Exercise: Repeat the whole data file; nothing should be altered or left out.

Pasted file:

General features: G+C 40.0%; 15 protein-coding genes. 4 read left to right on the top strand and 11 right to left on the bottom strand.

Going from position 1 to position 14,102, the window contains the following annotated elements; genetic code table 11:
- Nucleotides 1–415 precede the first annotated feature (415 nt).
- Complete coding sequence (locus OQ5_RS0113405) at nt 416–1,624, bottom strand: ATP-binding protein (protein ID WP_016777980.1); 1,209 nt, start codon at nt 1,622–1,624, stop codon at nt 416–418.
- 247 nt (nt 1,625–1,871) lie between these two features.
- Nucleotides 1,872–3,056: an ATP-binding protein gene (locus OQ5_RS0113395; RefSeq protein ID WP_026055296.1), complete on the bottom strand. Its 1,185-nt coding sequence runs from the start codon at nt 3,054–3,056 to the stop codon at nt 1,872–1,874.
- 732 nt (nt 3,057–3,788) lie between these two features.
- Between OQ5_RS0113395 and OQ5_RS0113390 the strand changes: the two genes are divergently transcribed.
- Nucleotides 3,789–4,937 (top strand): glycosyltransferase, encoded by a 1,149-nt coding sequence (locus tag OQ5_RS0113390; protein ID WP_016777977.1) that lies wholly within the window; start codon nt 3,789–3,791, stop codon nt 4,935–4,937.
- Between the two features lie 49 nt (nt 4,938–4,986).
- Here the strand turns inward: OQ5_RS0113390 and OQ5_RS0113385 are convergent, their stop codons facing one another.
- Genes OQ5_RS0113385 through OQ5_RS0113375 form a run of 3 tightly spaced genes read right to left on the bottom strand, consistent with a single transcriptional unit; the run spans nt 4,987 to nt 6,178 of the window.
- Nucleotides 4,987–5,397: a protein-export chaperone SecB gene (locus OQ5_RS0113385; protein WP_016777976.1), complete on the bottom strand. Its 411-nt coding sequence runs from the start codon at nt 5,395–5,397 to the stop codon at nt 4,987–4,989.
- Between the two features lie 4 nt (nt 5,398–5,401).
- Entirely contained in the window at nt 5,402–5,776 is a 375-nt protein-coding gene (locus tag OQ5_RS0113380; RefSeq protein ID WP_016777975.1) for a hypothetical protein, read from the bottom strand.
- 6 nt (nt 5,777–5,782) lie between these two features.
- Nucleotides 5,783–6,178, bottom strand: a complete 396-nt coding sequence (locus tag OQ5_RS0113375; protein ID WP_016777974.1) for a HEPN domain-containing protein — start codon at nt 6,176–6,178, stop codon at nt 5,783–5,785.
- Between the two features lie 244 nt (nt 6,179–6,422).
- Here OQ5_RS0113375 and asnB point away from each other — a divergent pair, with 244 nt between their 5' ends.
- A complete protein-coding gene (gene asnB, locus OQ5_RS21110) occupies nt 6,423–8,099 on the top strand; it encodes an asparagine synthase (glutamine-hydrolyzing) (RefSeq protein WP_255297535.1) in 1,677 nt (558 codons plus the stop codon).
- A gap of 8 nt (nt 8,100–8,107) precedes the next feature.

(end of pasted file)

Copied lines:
General features: G+C 40.0%; 15 protein-coding genes. 4 read left to right on the top strand and 11 right to left on the bottom strand.

Going from position 1 to position 14,102, the window contains the following annotated elements; genetic code table 11:
- Nucleotides 1–415 precede the first annotated feature (415 nt).
- Complete coding sequence (locus OQ5_RS0113405) at nt 416–1,624, bottom strand: ATP-binding protein (protein ID WP_016777980.1); 1,209 nt, start codon at nt 1,622–1,624, stop codon at nt 416–418.
- 247 nt (nt 1,625–1,871) lie between these two features.
- Nucleotides 1,872–3,056: an ATP-binding protein gene (locus OQ5_RS0113395; RefSeq protein ID WP_026055296.1), complete on the bottom strand. Its 1,185-nt coding sequence runs from the start codon at nt 3,054–3,056 to the stop codon at nt 1,872–1,874.
- 732 nt (nt 3,057–3,788) lie between these two features.
- Between OQ5_RS0113395 and OQ5_RS0113390 the strand changes: the two genes are divergently transcribed.
- Nucleotides 3,789–4,937 (top strand): glycosyltransferase, encoded by a 1,149-nt coding sequence (locus tag OQ5_RS0113390; protein ID WP_016777977.1) that lies wholly within the window; start codon nt 3,789–3,791, stop codon nt 4,935–4,937.
- Between the two features lie 49 nt (nt 4,938–4,986).
- Here the strand turns inward: OQ5_RS0113390 and OQ5_RS0113385 are convergent, their stop codons facing one another.
- Genes OQ5_RS0113385 through OQ5_RS0113375 form a run of 3 tightly spaced genes read right to left on the bottom strand, consistent with a single transcriptional unit; the run spans nt 4,987 to nt 6,178 of the window.
- Nucleotides 4,987–5,397: a protein-export chaperone SecB gene (locus OQ5_RS0113385; protein WP_016777976.1), complete on the bottom strand. Its 411-nt coding sequence runs from the start codon at nt 5,395–5,397 to the stop codon at nt 4,987–4,989.
- Between the two features lie 4 nt (nt 5,398–5,401).
- Entirely contained in the window at nt 5,402–5,776 is a 375-nt protein-coding gene (locus tag OQ5_RS0113380; RefSeq protein ID WP_016777975.1) for a hypothetical protein, read from the bottom strand.
- 6 nt (nt 5,777–5,782) lie between these two features.
- Nucleotides 5,783–6,178, bottom strand: a complete 396-nt coding sequence (locus tag OQ5_RS0113375; protein ID WP_016777974.1) for a HEPN domain-containing protein — start codon at nt 6,176–6,178, stop codon at nt 5,783–5,785.
- Between the two features lie 244 nt (nt 6,179–6,422).
- Here OQ5_RS0113375 and asnB point away from each other — a divergent pair, with 244 nt between their 5' ends.
- A complete protein-coding gene (gene asnB, locus OQ5_RS21110) occupies nt 6,423–8,099 on the top strand; it encodes an asparagine synthase (glutamine-hydrolyzing) (RefSeq protein WP_255297535.1) in 1,677 nt (558 codons plus the stop codon).
- A gap of 8 nt (nt 8,100–8,107) precedes the next feature.